Friday, 21 March 2008

Waterlog by Roger Deakin

Brilliant book, a bit of a cult
favourite; can't help but be appreciated by anyone who loves swimming. Roger Deakin was inspired by John Cheever's short story "The Swimmer', wherein a man sets out to swim home from a neighbour's party (it's all a metaphor for life's great struggle, of course - Burt Lancaster ,left, starred in the movie adaptation). Deakin sets out from his moat in Suffolk to swim through the British Isles.

Deakin's swimming is mostly open water - rivers, ponds, his own moat, the sea. As a dedicated pool swimmer, however, I was especially taken by his chapter on searching for the spas of the Malvern Hills, around Cheltenham and Buxton. None exists any longer. Killed off, it seems, by the coming of steam railways and the subsequent accessibility of the seaside.

He does have a swim in several pools along the way, notably Cheltenham's Sandford Parks Lido* , Cirencester, Jubilee pool at Penzance, the rock pool at Dancing Ledge, Dorset, Hathersage and Ingleton in Yorkshire, Highgate Ponds, The Parliament Hill and Tooting Bec Lidos in London, and the Oasis in London.

*pronounced Lie-do, rather than the Italian-correct Lee-do, from whence the British Lido, as outdoor pools are known, gets its name: The Lido of Venice).

“When you swim, you feel your body for what it mostly is – water – and it begins to move with the water around it. No wonder we feel such sympathy for beached whales; we are beached at birth ourselves. To swim is to experience how it was before you were born. Once in the water, you are immersed in an intensely private world as you were in the womb. These amniotic waters are both utterly safe and yet terrifying, for at birth anything could go wrong, and you are assailed by all kunds of forces over which you have no control. This may account for the anxieties every swimmer experiences from time to time in deep water. The swimmer experiences the terror and the bliss of being born.”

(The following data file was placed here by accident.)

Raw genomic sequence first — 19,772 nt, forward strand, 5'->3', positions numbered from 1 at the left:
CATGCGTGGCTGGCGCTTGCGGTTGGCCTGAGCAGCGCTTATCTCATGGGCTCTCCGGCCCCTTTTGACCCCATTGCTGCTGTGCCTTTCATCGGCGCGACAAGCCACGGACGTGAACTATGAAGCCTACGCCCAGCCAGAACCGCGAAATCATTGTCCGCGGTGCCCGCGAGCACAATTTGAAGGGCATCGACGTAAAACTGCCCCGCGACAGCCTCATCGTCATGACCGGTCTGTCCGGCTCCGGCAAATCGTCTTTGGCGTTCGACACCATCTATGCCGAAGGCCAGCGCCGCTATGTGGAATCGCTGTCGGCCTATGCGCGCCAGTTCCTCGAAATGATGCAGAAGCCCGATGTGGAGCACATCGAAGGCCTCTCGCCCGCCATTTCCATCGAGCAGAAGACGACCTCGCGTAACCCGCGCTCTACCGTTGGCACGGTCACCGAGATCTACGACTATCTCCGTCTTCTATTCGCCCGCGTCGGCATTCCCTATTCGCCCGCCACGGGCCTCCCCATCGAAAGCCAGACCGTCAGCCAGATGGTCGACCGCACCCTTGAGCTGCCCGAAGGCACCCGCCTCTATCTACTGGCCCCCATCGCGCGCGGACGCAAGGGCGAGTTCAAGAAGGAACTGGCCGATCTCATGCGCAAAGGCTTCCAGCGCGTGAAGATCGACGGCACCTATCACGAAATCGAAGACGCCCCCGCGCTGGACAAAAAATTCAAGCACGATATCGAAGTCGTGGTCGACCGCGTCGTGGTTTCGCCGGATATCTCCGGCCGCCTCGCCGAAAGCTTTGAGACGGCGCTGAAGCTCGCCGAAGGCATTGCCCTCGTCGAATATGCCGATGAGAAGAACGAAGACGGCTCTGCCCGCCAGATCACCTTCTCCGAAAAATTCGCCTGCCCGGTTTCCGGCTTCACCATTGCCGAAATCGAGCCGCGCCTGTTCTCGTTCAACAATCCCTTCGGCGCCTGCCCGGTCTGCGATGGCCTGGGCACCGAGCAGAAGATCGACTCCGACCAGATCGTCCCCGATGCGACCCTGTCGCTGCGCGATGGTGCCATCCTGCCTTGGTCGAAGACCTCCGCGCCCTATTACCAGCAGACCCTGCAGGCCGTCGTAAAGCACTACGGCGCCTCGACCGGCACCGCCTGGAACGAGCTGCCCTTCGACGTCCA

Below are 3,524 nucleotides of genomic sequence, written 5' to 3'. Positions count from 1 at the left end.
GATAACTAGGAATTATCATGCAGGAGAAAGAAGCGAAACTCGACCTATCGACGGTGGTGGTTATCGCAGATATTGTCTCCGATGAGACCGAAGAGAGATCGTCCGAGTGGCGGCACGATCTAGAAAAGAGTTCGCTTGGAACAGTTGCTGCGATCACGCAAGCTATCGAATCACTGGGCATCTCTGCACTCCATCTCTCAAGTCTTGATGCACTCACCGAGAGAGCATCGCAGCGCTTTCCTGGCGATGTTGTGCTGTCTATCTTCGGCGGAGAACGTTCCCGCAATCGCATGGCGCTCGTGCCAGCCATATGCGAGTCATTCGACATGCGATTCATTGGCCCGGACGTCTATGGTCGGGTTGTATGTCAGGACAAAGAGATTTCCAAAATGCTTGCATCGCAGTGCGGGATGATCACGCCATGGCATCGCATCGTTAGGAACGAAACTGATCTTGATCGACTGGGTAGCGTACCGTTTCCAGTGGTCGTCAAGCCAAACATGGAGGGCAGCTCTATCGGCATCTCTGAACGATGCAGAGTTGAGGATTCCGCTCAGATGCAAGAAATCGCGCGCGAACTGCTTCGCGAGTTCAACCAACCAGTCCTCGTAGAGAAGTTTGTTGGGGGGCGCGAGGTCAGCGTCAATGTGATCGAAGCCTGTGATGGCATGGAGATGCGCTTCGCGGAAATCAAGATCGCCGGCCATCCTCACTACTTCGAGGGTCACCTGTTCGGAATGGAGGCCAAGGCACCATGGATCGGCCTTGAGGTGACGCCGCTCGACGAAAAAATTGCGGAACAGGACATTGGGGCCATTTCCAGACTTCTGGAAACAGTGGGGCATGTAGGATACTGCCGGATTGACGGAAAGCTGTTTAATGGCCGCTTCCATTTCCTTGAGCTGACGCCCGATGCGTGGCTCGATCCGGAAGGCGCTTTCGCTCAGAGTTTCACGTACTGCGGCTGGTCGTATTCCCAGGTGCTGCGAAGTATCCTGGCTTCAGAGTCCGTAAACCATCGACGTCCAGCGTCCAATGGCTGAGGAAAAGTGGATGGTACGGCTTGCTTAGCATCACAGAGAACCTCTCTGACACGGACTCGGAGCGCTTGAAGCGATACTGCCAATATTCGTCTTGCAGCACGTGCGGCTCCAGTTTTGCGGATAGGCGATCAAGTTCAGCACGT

“Swimming is often enhanced by company, and sometimes by solitude. The same individual may swim for different reasons on different days. I certainly do. The joys of swimming are sometimes those of silence and solitude, sometimes of communion with nature, and sometimes the more friends who oin you, the merrier…there is also strength in numbers if your right to bathe in this or that particular mudhole is at all questioned” P. 115

Click here for extracts from Deakin about (links will be made as I make posts about them):

Dancing Ledge
Parliament Hill
Tooting Bec

I was inspired by Deakin to think about some memorable non-pool swimming I have done in Australia, and will be making posts on :

"The Res" at Mount Macedon, Victoria
Buchan Caves pool, Victoria
The Blue and Green Pools (former quarries) at Angourie, NSW
Copi Hollow, Menindee, NSW
Blue Lake, Mount Kosciuszko, NSW

Snowy River, NSW
Thredbo River, NSW
Rocky Creek, Upper Horton, northern NSW
Hastings Cave pool, Tasmania
Toowoomba, Qld
Lake MacKenzie, Fraser Island, Queensland

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